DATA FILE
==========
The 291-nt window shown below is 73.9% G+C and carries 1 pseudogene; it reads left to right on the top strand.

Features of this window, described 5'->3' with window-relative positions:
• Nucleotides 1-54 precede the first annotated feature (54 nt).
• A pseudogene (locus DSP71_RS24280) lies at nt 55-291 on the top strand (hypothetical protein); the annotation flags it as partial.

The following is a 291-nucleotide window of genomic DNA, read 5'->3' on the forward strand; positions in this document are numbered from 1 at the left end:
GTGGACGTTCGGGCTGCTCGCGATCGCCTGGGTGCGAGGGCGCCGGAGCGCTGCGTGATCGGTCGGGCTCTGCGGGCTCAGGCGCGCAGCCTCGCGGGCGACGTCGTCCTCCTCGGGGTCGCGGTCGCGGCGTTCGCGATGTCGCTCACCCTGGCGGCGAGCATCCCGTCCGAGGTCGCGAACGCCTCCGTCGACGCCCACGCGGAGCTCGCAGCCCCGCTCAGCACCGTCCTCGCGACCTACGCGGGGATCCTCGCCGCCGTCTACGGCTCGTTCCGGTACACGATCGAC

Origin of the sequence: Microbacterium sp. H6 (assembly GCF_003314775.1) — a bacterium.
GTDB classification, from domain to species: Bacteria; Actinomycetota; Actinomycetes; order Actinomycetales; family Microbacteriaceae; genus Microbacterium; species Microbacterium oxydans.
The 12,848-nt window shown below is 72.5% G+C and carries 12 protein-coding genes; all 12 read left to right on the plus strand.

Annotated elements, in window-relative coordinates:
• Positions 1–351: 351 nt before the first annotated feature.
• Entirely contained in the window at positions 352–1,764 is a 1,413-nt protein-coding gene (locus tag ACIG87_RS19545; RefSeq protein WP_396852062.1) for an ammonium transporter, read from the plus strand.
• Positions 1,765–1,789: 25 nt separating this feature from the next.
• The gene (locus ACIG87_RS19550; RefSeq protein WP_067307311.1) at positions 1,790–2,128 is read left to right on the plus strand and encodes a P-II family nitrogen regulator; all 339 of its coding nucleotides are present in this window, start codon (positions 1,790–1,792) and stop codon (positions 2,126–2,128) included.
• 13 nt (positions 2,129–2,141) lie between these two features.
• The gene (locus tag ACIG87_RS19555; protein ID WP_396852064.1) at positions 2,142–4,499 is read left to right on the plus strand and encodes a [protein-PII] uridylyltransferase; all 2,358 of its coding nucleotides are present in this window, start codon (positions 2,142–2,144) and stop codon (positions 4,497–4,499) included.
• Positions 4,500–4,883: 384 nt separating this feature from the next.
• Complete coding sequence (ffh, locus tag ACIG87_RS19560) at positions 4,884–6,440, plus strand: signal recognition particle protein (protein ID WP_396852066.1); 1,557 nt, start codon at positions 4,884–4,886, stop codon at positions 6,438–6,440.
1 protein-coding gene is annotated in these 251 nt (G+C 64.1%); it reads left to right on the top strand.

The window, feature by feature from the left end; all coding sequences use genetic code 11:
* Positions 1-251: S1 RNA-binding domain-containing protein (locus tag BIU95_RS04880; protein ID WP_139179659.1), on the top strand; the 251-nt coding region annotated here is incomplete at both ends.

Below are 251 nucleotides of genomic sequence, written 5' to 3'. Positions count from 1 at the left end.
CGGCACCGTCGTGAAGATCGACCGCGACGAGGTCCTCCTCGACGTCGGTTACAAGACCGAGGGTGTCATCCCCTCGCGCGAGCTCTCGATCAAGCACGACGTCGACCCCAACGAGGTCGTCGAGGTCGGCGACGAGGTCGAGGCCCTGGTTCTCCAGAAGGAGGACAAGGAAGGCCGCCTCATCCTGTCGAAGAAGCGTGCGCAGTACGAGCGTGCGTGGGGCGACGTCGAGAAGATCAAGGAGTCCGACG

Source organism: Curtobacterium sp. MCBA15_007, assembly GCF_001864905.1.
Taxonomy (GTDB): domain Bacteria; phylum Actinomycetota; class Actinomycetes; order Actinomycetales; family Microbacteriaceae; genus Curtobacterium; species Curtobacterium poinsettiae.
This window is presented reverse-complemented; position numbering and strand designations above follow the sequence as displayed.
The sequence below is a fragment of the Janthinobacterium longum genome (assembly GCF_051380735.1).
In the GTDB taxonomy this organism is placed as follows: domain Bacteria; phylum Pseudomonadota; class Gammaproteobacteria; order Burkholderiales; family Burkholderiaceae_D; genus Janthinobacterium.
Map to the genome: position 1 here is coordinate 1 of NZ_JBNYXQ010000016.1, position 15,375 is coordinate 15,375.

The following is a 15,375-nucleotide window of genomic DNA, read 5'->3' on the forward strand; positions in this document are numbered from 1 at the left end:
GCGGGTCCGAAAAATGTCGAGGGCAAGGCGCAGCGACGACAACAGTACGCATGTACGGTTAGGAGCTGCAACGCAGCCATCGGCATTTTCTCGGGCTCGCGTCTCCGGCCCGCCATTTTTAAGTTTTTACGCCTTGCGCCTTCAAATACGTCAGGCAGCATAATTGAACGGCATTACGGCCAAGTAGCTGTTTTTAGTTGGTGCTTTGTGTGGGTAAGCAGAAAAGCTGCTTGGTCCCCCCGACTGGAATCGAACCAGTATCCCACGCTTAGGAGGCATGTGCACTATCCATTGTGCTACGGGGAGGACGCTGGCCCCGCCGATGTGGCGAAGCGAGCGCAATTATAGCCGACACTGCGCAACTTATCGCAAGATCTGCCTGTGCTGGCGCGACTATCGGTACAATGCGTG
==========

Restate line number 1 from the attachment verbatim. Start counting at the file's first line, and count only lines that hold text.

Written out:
The 291-nt window shown below is 73.9% G+C and carries 1 pseudogene; it reads left to right on the top strand.